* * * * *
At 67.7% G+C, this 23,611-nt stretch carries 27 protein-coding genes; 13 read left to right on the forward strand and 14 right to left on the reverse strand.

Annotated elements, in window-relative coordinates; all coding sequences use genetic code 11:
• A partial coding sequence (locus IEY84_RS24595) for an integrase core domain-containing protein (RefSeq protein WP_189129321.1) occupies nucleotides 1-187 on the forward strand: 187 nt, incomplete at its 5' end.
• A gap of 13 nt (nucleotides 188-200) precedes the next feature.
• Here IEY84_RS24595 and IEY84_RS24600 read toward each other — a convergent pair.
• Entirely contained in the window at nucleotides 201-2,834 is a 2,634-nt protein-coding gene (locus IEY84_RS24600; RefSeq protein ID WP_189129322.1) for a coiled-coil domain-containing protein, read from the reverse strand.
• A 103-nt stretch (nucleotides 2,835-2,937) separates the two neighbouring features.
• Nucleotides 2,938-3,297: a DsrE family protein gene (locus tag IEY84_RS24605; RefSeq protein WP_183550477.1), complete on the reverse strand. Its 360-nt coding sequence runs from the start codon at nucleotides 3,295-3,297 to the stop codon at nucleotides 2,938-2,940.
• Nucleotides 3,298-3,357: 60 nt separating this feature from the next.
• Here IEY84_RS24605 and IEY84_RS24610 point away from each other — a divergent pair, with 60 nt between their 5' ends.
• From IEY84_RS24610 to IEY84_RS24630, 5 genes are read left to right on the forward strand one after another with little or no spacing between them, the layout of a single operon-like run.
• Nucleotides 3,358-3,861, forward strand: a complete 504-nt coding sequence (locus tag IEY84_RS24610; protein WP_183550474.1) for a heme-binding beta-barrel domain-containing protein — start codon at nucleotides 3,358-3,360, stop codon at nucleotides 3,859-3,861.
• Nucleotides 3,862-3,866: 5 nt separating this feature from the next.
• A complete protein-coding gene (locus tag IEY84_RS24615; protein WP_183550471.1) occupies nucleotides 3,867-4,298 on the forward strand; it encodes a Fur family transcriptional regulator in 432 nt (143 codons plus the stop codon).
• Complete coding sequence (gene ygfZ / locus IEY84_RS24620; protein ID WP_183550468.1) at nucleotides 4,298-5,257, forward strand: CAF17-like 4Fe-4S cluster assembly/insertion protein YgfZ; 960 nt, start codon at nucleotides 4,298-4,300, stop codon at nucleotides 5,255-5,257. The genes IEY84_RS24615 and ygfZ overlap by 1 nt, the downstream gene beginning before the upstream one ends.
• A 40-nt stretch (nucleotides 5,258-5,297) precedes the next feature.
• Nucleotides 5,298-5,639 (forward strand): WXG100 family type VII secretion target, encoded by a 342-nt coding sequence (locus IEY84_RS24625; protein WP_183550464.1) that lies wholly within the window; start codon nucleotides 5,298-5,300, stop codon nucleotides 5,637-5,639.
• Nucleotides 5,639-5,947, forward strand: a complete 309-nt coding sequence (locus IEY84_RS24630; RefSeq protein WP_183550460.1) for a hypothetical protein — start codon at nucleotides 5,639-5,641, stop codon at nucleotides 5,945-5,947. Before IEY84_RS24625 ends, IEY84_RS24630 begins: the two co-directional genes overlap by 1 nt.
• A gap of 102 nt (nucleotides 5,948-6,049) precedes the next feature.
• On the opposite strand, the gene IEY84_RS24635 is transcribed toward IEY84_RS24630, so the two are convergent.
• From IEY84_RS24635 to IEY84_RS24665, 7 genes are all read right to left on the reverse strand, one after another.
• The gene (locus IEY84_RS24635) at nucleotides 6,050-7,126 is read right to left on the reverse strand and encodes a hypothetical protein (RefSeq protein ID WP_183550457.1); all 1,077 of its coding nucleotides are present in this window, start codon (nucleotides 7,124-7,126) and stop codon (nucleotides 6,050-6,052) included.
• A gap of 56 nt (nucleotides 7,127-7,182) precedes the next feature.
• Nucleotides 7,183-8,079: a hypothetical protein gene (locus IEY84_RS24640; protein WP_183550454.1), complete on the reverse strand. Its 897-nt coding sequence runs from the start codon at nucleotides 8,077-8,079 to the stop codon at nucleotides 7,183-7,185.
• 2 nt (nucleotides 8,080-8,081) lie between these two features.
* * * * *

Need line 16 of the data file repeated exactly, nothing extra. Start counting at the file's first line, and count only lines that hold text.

• A 40-nt stretch (nucleotides 5,258-5,297) precedes the next feature.